Millions of people have been bitten by the vampire recently. Twilight's gorging of the weekend box office (earning $70.6 million, the second highest ever for an indie film), and HBO's True Blood season finale are its metaphorical bloody bite marks.
For those of you who haven't partaken of Twilight's "grade-A film crack," the short of it is that Bella, a shy, intelligent beauty moves to rainy, mountainous Forks, Washington to live with her dad, and meets Edward Cullen, a 17-year-old, smoldering vampire whose dad is the town doctor. His family is vegetarian, which in vampire terms means they live off animal blood, unlike the other bad kind of vamps who still put humans on the menu. And Edward, of course, is the only one who understands Bella.
In True Blood, also based on a series of novels, vampires have just been granted equal rights as American citizens and some are "mainstreaming," partly by drinking Japanese synthetic blood and kicking the human habit. Sookie Stackhouse is the blond virgin in her Louisiana town who happens to be an outsider herself thanks to her ability to listen to people's thoughts, and who falls for Bill, the vampire, who, of course, is the only one who understands the gift and curse of supernatural abilities.
New monsters for a new century, these vampires seem to embody our current fears and fantasies surrounding gender, sex, modern isolation and the mysterious other.
These two shows are sucking in women, especially, and the specific appeals of Bill and Edward -- the vampires -- have been getting a lot of talk both online and in person. Tens of thousands of teenage girls have been showing up at malls around the U.S. to catch a glimpse of Robert Pattinson, the 22-year-old actor who plays Edward, for a start.
"In collective pitch, frequency and volume the sound would make a shuttle launching seem demure, a Jack White guitar solo retiring, a jackhammer somehow soothing. To reach into history, it may have approached Beatles-at-Shea-Stadium loud, replete with the weeping, swooning and self-hugging, and only the ambient flutter of cellphone cameras and furious texting by way of modern update," explains the New York Times. That's a real quote. Like from the New York Times. I'm not making this up.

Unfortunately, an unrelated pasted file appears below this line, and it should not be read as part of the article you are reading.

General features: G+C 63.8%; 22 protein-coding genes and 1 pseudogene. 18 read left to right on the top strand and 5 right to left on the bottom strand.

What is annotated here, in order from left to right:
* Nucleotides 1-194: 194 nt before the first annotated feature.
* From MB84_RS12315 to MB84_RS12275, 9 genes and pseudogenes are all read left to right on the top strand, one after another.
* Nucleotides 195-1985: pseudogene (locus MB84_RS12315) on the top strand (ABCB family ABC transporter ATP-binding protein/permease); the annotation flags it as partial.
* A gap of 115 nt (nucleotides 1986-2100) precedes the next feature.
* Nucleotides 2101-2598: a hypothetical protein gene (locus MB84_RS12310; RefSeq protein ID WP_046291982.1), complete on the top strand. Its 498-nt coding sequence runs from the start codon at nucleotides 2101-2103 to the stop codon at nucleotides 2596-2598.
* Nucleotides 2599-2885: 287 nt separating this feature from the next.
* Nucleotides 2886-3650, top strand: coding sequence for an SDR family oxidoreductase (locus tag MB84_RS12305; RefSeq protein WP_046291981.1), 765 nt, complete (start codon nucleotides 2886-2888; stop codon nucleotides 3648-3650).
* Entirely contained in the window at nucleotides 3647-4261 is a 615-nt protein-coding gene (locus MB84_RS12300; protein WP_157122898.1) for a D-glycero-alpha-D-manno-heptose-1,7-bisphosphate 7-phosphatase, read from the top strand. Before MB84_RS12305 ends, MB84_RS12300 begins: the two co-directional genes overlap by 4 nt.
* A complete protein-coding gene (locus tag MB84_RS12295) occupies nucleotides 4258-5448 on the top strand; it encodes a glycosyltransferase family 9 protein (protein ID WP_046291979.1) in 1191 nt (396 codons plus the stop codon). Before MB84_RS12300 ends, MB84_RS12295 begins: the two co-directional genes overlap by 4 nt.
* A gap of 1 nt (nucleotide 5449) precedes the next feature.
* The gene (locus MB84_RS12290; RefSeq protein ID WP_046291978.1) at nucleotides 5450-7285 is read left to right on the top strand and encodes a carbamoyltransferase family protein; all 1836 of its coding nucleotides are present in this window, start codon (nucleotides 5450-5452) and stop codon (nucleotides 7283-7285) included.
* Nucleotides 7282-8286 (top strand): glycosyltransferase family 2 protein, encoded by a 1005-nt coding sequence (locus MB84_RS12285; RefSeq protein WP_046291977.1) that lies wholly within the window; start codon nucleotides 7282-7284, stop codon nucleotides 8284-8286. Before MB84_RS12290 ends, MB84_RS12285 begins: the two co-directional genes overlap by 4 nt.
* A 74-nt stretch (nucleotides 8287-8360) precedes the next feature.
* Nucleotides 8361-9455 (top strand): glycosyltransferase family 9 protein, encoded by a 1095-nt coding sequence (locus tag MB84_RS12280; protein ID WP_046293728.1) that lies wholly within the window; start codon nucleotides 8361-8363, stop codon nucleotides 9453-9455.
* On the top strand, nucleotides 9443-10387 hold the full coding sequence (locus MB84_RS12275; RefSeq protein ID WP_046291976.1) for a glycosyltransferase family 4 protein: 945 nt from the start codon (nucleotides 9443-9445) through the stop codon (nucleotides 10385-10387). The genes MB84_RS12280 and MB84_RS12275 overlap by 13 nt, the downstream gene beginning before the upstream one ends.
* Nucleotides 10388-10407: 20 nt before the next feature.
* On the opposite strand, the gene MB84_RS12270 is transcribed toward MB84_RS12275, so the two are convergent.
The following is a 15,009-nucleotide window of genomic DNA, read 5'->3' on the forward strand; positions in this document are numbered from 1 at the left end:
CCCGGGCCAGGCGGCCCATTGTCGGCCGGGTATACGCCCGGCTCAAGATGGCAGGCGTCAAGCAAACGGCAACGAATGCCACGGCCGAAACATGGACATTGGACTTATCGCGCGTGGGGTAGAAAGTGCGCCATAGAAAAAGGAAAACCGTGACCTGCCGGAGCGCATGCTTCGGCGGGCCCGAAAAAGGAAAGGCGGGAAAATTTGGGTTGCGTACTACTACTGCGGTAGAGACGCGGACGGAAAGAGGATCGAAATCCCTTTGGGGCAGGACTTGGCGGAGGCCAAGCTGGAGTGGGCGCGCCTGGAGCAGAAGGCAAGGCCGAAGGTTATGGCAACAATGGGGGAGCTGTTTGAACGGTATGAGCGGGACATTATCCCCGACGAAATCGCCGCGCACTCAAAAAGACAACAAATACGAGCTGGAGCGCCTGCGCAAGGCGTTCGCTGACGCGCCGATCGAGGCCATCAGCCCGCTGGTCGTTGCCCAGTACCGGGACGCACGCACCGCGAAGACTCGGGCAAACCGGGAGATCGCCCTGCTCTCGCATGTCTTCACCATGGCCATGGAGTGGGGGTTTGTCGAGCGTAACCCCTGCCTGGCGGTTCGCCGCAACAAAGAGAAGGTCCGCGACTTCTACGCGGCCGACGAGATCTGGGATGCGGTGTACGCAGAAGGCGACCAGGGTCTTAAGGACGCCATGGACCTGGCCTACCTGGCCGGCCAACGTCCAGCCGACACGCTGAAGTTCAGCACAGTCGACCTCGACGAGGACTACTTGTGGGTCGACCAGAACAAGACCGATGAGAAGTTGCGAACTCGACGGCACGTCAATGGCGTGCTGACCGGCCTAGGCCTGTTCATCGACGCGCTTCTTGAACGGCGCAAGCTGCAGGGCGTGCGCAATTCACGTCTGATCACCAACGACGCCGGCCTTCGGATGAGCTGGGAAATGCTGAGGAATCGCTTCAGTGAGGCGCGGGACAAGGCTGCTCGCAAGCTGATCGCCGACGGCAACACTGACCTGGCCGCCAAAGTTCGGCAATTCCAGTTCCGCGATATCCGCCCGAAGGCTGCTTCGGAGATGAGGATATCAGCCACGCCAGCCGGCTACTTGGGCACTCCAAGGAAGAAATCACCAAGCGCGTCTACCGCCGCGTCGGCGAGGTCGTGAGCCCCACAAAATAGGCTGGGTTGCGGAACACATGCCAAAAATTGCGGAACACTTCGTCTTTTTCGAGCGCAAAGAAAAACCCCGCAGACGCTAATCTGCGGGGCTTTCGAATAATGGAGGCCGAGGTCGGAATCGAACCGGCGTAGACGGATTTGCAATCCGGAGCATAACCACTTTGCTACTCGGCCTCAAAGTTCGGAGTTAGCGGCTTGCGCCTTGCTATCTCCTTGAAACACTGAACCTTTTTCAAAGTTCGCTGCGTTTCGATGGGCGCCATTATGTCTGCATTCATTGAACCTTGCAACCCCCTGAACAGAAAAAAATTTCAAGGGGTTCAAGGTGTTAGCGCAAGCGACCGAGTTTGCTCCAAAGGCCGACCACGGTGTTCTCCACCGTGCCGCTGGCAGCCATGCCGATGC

Why the mania? Edward is Romeo, Heathcliff, James Dean, and Brad Pitt all rolled into one: a scruffy-gorgeous bloodsucker pin-up who is really an angelic protector. A bad boy with a good heart. "The perfect boyfriend who just happens to live on blood."
The New York Post ran a whole article on why women can't resist their bites of love: "The vampire represents the quintessential bad boy," says Joanne Detore-Nakamura, a professor who teaches a literary film and monsters class at Embry-Riddle Aeronautical University. "He's got a terrible reputation, he's gorgeous, he's dangerous and most importantly, he's vulnerable. He lives on the fringe of society."
Women also love the concept of succumbing to a vampire, says Kristin Romney, in the Post, an archeologist who's done a lot of research in Eastern Europe and is the science advisor for men's lifestyle site Asylum.com. "Vampires have become a replacement for sex," she says. "A vampire is such a powerful figure who sneaks into bed with a woman at night and, though he doesn't ravage her, promises her eternal life. Once a vampire bites you, you become immortal."
Um, as Salon's Kate Harding pointed out, in "Vhat Vomen Vant," that sounds a bit like the old rape fantasy nonsense. But at least it points to the fact that lustful monsters eliminate women's desire guilt. It's not your fault if he's supernatural.